Ready or not, nostalgic kids of the '90s, here it comes: a Jumanji remake, for some reason. Despite being completely perfect in its original form, Hollywood is rebooting the 1995 film, which originally starred Robin Williams, baby Kirsten Dunst, and some very mischievous computer-generated monkeys. According to The Hollywood Reporter, screenwriter Zach Helm will roll the dice and take his chances adapting Chris Van Allsburg's beloved story for the big screen reboot, which is being produced by Ted Field and Mike Weber for Columbia Pictures. (There are no stars or director attached to the project yet.) Hollywood.com has reached out to Helm's reps.
The book Jumanji, about two children named Judy and Peter Shepard who unleash a jungle (quite literally) when they play the titular magical board game, differed in many ways from the movie, including making Judy and Peter orphaned and adding a backstory about a man named Alan (played by Williams) who has been trapped in the world of the game for years. It will be interesting to note the direction in which Helm — who penned both the imaginative, serious Will Ferrell vehicle Stranger Than Fiction (which earned him a Critics Choice Award nomination) and the kid-friendly Mr. Magorium's Wonder Emporium (another adaptation of a childhood favorite book, though this one was noticeably less loved by critics) — will go.
Will he stick closer to the book or the movie? For the Jumanji remake to work, it's got to have the right amount of appeal to a new generation without dumbing the story down or betraying fans of the original film. In which case, it might be wiser for Helm to stick more faithfully to the book so that it doesn't rely too heavily on being a complete reboot of the movie. And hey, a David Alan Grier cameo wouldn't hurt, okay?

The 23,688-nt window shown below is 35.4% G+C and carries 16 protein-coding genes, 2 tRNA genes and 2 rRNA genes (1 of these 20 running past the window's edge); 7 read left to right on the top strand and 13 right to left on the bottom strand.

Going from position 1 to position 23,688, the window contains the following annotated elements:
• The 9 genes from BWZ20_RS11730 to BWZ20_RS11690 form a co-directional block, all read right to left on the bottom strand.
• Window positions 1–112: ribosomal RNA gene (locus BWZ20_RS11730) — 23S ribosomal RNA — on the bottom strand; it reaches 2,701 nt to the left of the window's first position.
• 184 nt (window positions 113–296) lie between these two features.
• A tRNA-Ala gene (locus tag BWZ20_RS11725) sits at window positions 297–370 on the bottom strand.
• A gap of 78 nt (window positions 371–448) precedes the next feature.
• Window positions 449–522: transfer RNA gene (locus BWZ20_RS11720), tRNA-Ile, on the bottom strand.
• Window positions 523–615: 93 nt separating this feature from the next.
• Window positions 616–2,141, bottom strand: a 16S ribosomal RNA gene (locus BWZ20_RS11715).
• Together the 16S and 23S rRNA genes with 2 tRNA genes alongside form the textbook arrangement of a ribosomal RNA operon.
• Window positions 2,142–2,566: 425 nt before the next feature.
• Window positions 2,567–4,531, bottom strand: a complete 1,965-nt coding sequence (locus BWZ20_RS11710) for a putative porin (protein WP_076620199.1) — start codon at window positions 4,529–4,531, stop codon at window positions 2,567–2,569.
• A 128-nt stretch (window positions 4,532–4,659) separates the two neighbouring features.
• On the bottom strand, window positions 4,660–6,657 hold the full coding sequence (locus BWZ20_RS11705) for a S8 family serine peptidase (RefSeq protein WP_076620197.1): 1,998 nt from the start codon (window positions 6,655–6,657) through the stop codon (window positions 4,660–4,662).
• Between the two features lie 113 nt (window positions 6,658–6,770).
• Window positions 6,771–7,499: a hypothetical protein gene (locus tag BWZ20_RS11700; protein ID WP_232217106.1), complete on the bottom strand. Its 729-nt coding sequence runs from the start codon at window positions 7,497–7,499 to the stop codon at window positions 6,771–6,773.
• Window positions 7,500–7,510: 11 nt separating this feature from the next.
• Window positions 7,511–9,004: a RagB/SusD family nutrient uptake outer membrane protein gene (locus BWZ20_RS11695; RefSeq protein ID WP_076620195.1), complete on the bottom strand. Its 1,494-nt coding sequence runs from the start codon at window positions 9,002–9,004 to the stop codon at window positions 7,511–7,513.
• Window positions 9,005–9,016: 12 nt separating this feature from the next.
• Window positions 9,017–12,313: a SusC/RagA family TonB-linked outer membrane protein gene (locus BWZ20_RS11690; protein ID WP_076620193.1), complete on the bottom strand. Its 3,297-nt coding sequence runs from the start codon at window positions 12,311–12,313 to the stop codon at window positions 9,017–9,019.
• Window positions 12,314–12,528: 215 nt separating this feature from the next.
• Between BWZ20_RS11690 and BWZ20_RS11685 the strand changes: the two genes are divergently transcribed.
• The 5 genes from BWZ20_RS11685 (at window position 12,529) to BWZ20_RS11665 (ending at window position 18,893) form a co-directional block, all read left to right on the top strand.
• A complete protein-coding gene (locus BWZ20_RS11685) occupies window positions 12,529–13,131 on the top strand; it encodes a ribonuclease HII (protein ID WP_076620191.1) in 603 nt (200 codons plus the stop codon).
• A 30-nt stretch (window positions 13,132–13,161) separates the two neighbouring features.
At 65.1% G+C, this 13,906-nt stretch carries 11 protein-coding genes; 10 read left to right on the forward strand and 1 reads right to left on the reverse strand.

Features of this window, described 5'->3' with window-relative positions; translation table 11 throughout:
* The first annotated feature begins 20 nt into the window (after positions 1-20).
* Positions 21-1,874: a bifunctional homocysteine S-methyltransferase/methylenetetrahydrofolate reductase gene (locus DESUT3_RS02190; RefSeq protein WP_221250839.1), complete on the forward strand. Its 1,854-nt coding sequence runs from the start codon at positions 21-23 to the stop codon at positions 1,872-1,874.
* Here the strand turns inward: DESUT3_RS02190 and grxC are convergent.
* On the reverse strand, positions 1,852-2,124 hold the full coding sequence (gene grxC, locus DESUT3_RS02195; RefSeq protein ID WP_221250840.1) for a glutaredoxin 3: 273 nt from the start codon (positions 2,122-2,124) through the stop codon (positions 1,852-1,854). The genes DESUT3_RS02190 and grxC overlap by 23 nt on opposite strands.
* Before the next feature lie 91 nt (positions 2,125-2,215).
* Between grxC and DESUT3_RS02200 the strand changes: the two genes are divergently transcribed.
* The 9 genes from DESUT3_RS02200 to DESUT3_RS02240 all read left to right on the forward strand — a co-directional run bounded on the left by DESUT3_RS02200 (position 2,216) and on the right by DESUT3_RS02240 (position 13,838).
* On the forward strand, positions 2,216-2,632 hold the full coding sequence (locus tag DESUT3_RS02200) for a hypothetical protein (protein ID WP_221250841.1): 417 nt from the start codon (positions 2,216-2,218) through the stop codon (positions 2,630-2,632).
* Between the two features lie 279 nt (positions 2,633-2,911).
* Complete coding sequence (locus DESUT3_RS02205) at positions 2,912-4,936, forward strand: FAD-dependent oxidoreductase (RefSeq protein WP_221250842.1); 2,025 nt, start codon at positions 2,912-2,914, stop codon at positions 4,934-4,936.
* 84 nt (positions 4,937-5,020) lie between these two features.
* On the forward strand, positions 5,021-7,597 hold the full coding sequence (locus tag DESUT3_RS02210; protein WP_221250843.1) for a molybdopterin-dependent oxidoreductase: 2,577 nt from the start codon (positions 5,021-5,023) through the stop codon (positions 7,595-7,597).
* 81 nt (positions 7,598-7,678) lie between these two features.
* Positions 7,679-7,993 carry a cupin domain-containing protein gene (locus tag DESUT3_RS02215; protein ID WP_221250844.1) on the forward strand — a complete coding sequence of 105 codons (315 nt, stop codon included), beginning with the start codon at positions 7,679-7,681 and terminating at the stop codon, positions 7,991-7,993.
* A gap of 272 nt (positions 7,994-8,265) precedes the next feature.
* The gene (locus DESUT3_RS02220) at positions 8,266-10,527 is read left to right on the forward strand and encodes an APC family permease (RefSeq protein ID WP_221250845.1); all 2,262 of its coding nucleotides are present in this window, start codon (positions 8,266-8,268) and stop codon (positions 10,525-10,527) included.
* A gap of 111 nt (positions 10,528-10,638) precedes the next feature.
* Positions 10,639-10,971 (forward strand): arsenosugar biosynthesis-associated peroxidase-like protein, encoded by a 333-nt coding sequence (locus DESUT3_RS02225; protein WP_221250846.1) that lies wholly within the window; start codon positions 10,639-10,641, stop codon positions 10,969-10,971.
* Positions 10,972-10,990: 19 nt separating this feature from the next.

[Photo credit: Tristar Pictures]
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Based on the children’s book by Jumanji author Chris Van Allsburg Zathura shows what happens when 6-year-old Danny (Jonah Bobo) starts playing an old tattered metal game he finds in his divorced dad’s wooden house. Danny’s 10 year-old brother Walter (Josh Hutcherson) doesn’t want to have anything to do with the stupid game--or his annoying little brother for that matter. But Walter is forced to take notice when to his horror their house is pummeled by meteors after being propelled into deepest darkest outer space. See while Jumanji game is all about jungle perils Zathura’s game is set in space in which equally dangerous obstacles are at hand. The more they play the worse things get. The only way to get back to Earth is to finish the game--at whatever cost. Sound familiar? Newcomers Bobo and Hutcherson are convincing as kids caught in divorce. Little Danny doesn’t quite understand what it all means but Walter is all too aware--and he blames Danny for their parents’ split. Hutcherson does a fine job conveying the emotions tied up in such family turmoil and Bobo--albeit a tad cutesy and screechy--follows suit. As the boys’ older sister Kristen Stewart (Panic Room) is the typical surly teenager saddled with babysitting her pesky brothers while dad is out. She ignores them mostly--until she realizes the house is surrounded by carnivorous lizard-like creatures called Zorgons. That gets her attention. As far as the adults go Dax Shepard (Without a Paddle) is an astronaut the boys pick up along the way who holds a key to the plot while Tim Robbins makes a nice little cameo as the beleaguered father. Actor/director Jon Favreau who gave us the delightful Elf is still toying with his inner child with Zathura. Obviously with the special effects and what not this is his biggest undertaking so far. But Favreau manages to bring things er down to earth as it were. He easily taps into all those boyhood memories of playing space cowboys and flying rocket ships--as well as expertly guiding his young cast. The problem with Zathura is it is too much like its predecessor Jumanji but without talents such as Robin Williams and Bonnie Hunt to back it up. Of course if you’ve never seen Jumanji Zathura will seem like a fun ride for the whole family. But if you have you may come to the conclusion the original already set the bar.